Baudrillard 3 : Breakaway and Inertia

Image by alexkess / RedBubble.


Breakaway and inertia

By Marc Estrin / The Rag Blog / July 20, 2010

[This is the last of a three part series on the philosopher and social critic Jean Baudrillard, who died three years ago at the age of 77. Go here for Parts 1 and 2.]

Before we leave him, let us follow Baudrillard’s thought a bit further here for the hints it may give us about our contemporary situation. In a provocative 1987 article entitled “The Year 2000 Has Already Happened,” he takes us astride some fascinating metaphors. While some of the physics may be less than strict, it is worth suspending disbelief, and being open to the poetic truth of his images.

Why has the real disappeared? Baudrillard evokes the “speed of liberation” necessary for a body to escape the gravitational force of a star or planet.

According to this image, we may suppose that the acceleration of modernity, technical, factual, mediatory, the acceleration of all economic, political and sexual exchanges — all that we denote fundamentally under the term “liberation” — has carried us at a speed of liberation, such that we have one day…escaped from the referential sphere of the real and of history. (35)

But since all actions have their equal and opposite reactions, at the same time, Baudrillard invokes an “inverse” hypothesis dealing with the slowing down of processes. By relativity theory, great mass slows down time.

Here then is the most important event of our modern societies, the most subtle and most profound trick of their history: the advent, in the very course of their socialization, of their mobilization, of their productive and revolutionary intensification,…the advent of a force of inertia, of an immense indifference, and of the silent power of indifference. What we call the masses. This mass, this inert material of the social, does not arise from a lack of exchange, information, and communication, but on the contrary from the multiplication and saturation of exchange, information, etc. It is born of the hyper-density of the city, of merchandise, of messages, of circuits. It is the cold star of the social and, surrounding this mass, history chills, slows down, events succeed one another and are annihilated in indifference. Neutralized, immunized by information, the masses in turn neutralize history and play(act) as a screen of absorption.(37)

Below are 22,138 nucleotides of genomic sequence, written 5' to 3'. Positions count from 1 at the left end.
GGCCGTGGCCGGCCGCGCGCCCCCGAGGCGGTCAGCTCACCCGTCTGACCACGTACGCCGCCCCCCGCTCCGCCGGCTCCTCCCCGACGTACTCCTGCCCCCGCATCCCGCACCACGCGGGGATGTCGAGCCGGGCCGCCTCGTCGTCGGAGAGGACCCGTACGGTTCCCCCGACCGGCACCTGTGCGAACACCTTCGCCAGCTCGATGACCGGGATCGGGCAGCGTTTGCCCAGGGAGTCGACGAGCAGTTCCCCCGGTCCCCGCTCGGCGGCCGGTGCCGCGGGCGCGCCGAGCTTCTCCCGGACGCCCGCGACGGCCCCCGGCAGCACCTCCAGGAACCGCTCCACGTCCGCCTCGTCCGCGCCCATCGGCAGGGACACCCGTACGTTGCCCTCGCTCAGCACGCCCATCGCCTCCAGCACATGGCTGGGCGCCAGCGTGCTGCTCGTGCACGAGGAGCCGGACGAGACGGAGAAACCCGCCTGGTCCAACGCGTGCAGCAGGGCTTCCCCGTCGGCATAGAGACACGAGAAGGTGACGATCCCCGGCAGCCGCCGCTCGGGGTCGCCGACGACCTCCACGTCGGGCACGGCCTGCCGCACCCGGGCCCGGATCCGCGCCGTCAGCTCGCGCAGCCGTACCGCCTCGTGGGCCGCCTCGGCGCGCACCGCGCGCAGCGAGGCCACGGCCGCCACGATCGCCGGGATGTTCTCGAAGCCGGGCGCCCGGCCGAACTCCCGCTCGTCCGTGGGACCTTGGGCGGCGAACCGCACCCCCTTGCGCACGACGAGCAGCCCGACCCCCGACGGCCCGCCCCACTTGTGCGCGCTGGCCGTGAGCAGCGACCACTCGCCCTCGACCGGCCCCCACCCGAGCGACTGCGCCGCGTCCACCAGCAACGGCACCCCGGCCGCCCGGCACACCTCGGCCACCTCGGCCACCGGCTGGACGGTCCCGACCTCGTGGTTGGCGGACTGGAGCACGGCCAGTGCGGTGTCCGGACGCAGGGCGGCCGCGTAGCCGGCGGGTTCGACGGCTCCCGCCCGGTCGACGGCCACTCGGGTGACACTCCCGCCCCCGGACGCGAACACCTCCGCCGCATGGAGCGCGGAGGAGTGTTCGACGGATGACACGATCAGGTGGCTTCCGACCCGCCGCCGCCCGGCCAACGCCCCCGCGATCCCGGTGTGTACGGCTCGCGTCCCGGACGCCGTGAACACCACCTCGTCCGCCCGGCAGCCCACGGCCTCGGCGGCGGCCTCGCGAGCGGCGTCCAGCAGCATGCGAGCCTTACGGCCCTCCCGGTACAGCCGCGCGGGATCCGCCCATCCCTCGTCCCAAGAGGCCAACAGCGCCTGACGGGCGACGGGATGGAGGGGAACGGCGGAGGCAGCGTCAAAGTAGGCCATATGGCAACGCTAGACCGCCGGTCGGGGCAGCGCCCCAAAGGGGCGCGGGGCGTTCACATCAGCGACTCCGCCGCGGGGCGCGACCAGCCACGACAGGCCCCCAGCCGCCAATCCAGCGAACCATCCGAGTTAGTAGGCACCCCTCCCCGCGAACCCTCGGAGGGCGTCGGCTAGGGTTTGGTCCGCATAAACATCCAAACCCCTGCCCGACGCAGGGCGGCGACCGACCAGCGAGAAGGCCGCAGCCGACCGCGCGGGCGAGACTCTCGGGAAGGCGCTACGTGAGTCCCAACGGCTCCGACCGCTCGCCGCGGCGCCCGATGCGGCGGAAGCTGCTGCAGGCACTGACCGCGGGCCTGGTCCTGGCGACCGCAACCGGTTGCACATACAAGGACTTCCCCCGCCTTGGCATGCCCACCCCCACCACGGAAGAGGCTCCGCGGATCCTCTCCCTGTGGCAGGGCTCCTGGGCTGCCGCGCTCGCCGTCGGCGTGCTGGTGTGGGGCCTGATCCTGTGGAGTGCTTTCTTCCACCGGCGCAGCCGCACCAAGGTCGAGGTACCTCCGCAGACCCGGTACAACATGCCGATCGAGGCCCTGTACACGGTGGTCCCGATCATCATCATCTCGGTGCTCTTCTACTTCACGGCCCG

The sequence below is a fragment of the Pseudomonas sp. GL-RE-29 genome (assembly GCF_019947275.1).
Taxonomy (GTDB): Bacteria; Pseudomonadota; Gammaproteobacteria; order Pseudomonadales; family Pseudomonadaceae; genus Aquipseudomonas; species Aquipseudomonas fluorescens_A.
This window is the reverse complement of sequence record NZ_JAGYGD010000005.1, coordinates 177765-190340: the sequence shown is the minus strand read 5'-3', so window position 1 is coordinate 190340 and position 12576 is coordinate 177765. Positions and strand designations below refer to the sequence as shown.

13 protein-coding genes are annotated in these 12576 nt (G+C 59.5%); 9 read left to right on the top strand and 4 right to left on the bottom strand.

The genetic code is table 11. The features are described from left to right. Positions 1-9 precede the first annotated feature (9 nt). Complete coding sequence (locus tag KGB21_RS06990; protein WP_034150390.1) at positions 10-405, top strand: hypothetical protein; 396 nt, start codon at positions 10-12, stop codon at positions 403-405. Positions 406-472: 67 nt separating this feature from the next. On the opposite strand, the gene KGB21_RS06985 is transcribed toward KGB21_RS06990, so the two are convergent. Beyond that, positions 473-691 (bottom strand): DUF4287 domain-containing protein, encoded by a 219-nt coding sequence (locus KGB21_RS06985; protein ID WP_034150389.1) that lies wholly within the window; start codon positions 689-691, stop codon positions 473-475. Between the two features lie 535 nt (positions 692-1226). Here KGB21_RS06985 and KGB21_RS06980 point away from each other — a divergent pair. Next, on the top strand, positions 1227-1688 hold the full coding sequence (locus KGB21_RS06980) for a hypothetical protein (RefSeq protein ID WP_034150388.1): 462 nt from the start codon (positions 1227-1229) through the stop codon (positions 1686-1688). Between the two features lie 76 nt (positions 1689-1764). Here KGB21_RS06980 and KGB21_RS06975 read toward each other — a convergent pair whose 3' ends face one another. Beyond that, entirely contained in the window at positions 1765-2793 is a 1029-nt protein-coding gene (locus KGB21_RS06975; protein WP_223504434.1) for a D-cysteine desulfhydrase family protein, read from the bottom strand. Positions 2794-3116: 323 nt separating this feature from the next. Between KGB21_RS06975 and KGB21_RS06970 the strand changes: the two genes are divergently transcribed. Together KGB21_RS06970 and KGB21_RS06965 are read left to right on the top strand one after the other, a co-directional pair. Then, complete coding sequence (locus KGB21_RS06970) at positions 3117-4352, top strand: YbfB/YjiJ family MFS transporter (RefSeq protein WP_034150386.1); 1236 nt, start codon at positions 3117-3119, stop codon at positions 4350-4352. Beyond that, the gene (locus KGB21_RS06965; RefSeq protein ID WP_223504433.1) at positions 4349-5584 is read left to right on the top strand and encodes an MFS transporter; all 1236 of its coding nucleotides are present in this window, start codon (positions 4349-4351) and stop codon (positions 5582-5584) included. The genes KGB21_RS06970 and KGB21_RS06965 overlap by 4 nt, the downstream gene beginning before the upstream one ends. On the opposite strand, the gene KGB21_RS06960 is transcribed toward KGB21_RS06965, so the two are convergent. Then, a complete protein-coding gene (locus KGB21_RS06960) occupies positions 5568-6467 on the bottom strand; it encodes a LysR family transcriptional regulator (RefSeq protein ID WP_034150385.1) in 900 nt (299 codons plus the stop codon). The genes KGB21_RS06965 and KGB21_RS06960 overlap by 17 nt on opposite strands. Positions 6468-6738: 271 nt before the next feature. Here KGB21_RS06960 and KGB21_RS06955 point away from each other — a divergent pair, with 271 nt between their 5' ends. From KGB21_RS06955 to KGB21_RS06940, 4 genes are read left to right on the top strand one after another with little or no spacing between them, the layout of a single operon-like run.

Gridlock. In this view (wave, not photon), progress, history, reason, desire can no longer find their “speed of liberation.”

We are already at the point where political and social events do not have sufficient autonomous energy to move us, and thus they unfold as in a silent film for which we are, not individually, but collectively, irresponsible. History ends there, and you may see how: not because of lack of character, nor of violence…nor of events, but of a slowing down, indifference, and stupefaction….[History’s] effects accelerate, but its sense slackens, ineluctably. (38)

Baudrillard thinks through — in microcosm — the cosmological question of infinite expansion vs. cycles of expansion and contraction. Will the breakaway or the inertia prevail?

Are we, like the galaxies, caught in a definitive movement that distances us one from another at a prodigious speed, or is this dispersion to infinity destined to end, and the human molecules to approach one another according to an inverse movement of gravitation? (38)

It could be that the very energy of the liberation of the species (the demographic, technological acceleration, the acceleration of exchanges in the course of centuries) creates an excess of mass and of resistance which goes faster than the initial energy, and which would thus drag us in an unrelenting movement of contraction and inertia. (39)

Baudrillard offers a third hypotheses about the “vanishing point,” the point of disappearance beyond which all ceases to be real, by evoking the technical perfection of stereo. In his listening experience, there is no more music, but rather an impression of something “viscerally secreted in the interior.”

The problem of the disappearance of music is the same as that of history: it will not disappear for want of music, it will disappear in the perfection of its materiality.

It is also thus with history, there too we have gone beyond that limit where, as a result of informational sophistication, history as such has ceased to exist. [There has been a] short-circuit between cause and effect,…a radical uncertainty about the truth, about the very reality of the event.

By definition, this ‘vanishing point’, the point on this side of which there was history, there was music, there was a meaning to the event, to the social, to sexuality,…this point is irrecoverable. Where must we stop information?…We will never know what history was before becoming exasperated in the technical perfection of information, or before vanishing in the multiplicity of codes — we will never know what all things were before vanishing in the realization of their model.(39)

Unlike the (sophisticated) complainers of the Frankfurt School, Baudrillard seems pleased — or at least not unhappy — with all this.

That we leave history in order to enter into simulation…is not at all a despairing hypothesis, unless one speaks of simulation as a higher form of alienation. Which I will certainly not do. History is precisely the place of alienation, and if we leave history, we also leave alienation (not without nostalgia, one must say, for that good old dramaturgy of subject and object.)